Scribe's Kerchief - These kerchiefs are perfect ink blotters, allowing a scribe to flawlessly remove ink from a page. It can also be used to destroy information on a page, with indiscriminate swipes across the parchment. It can also be used to alter a document, carefully wiping away specific portions to rewrite them.
Farmhand's Kerchief - In addition to being a handy way to mop away the sweat and detritus of life as a farmer, this kerchief changes color based on the local weather conditions, generally enough to give a warning of a few hours to those with them if a violent storm is rolling in.
Whetting Kerchief - The curious enchantment worked into this is threefold; first, one side of the kerchief has an oily texture, and it leaves this behind when wiped upon metal surfaces. It serves the same function as oiling a blade or other metal weapon would, helping keep rust at bay. Second, wiping this oily side over sections which are already rusted will remove the rust, although it will not repair the blade to pristine status. Third, it will also sharpen the edges of any blade it is drawn over. In sum, it is effectively a maintenance kit in a small square of cloth for anyone with a combat blade. Go to Comment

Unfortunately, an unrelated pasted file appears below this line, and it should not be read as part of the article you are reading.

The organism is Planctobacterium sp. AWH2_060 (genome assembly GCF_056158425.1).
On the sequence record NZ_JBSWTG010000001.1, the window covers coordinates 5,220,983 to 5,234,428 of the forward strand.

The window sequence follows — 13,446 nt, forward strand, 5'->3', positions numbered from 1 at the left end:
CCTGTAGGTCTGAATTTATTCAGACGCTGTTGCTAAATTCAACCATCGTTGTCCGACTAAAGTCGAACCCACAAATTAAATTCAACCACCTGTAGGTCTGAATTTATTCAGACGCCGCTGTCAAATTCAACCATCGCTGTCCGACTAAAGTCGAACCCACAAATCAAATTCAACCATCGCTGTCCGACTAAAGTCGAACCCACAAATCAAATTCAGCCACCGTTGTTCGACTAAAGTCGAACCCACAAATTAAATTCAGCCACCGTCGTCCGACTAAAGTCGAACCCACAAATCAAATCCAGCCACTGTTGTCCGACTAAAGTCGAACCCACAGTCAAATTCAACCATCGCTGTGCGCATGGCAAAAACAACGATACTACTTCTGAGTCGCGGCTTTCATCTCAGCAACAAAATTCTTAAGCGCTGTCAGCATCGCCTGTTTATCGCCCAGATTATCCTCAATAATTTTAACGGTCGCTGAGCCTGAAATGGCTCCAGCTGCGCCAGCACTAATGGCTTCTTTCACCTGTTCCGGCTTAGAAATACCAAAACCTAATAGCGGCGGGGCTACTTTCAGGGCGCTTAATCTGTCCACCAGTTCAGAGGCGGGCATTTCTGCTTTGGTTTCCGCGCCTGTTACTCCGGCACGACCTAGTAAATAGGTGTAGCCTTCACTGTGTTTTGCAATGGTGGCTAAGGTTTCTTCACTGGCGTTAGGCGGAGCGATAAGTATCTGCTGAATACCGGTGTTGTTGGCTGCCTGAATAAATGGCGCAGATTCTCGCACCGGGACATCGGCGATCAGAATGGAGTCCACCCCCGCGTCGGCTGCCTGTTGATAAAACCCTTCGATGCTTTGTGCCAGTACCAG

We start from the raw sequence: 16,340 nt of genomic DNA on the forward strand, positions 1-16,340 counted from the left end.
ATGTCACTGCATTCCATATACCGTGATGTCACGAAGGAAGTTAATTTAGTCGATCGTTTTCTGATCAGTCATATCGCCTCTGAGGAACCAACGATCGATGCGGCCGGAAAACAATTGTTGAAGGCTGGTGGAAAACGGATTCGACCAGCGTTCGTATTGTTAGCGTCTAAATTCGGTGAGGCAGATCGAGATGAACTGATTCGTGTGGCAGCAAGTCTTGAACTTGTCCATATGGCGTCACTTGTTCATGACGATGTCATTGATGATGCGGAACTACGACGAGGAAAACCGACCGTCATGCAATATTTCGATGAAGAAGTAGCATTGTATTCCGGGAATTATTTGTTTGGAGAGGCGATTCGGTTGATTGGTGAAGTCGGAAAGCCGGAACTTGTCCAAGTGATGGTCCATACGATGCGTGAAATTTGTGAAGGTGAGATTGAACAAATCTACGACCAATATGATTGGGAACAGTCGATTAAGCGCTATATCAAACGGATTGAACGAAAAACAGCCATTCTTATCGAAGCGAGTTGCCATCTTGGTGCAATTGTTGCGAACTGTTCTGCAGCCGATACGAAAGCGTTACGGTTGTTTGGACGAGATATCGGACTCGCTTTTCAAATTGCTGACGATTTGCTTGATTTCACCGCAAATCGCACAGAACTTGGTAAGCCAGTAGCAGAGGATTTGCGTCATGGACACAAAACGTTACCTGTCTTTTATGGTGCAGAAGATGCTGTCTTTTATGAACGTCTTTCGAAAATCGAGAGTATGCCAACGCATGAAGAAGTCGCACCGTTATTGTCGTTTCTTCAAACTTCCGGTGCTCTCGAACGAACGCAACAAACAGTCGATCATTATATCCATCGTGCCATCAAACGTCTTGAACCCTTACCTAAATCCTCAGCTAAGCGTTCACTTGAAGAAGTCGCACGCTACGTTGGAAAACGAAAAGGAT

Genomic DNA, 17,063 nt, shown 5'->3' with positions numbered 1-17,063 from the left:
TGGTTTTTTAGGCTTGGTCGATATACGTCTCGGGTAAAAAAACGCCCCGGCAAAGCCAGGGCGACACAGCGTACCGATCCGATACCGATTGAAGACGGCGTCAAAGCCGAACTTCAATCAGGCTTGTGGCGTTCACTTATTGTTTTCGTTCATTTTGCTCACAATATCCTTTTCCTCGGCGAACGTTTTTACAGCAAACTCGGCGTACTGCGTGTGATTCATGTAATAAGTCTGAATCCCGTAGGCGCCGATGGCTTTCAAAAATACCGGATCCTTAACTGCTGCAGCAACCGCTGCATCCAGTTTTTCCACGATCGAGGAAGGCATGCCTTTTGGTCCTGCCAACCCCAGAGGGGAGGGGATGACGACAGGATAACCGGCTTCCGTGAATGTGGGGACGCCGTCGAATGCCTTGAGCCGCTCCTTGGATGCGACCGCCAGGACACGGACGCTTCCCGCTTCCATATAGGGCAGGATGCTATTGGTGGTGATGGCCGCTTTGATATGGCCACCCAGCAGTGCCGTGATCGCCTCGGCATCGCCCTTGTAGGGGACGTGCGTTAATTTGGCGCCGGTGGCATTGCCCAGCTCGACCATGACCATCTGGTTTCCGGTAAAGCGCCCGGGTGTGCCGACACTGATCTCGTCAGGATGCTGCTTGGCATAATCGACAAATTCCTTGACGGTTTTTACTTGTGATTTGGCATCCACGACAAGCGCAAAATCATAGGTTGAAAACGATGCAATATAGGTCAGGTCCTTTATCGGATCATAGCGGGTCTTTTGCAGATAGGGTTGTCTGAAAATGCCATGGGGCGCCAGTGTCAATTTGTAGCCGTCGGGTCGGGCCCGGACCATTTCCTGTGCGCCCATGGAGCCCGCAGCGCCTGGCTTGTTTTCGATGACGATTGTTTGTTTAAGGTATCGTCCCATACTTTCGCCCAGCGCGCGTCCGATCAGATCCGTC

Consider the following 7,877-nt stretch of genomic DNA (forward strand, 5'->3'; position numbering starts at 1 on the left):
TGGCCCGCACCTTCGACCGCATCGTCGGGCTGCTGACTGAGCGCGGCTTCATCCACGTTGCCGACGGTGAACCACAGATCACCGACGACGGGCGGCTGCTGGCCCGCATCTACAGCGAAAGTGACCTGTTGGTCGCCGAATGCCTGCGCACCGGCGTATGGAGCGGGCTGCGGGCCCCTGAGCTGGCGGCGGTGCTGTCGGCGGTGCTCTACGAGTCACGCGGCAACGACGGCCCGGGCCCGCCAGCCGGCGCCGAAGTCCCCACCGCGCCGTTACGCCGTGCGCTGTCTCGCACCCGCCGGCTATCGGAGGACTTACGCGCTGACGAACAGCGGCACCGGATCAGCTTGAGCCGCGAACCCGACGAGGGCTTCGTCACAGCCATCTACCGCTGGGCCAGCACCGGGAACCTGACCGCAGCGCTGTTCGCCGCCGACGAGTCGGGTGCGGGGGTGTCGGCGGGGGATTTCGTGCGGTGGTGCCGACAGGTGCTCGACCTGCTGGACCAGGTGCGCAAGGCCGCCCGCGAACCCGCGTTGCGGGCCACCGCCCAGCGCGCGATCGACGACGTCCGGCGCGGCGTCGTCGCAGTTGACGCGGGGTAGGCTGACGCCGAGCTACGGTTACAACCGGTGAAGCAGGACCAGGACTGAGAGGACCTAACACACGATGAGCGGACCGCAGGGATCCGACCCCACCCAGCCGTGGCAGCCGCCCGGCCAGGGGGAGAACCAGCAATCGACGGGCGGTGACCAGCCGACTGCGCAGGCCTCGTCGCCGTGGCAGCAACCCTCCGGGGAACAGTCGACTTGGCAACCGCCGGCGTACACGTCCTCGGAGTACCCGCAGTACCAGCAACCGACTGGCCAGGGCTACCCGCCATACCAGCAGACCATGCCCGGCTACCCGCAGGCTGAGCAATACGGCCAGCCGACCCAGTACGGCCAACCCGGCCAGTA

That was, indeed, the reason I made it a scroll - I'm sure everyone has possible ideas that slipped my mind utterly. It's something I picture being common in the larger locales of a magical world, or perhaps in small towns a few people have them, inspiring snide rumors about them - kind of a 'dressing above one's station' thing. Go to Comment
It's more than just a cotton/wool blend, really. I picture it being tough as silk, enough that a confused party of adventurers might end up finding them in a tomb or dungeon someplace... And if it's, say, the auto-cleaning ones, and the nature of the kerchief isn't well known in their time, it'd be quite a mystery indeed until they can discern the nature of it. I agree that I may have overdone the background, but I think that beats underdoing it.
And yeah, I didn't want there to eventually be Vorpal Throwing Kerchiefs of Returning +23. Go to Comment
These are certainly abnormal and loathsome to picture; I dare say that many are those who avoid Hosok's domain on the power of these monstrosities alone. Their weaknesses are intriguing as well - if someone were so inclined, he could outfit an army of peasant slingers with small bullets of salt from a salt flat or the like and bring these things down to wonderful effect.
Is the fear effect an actual ability, or is it the terror of what happens to those who've defied Hosok in the past that keeps the people under his sway cowed by the Children?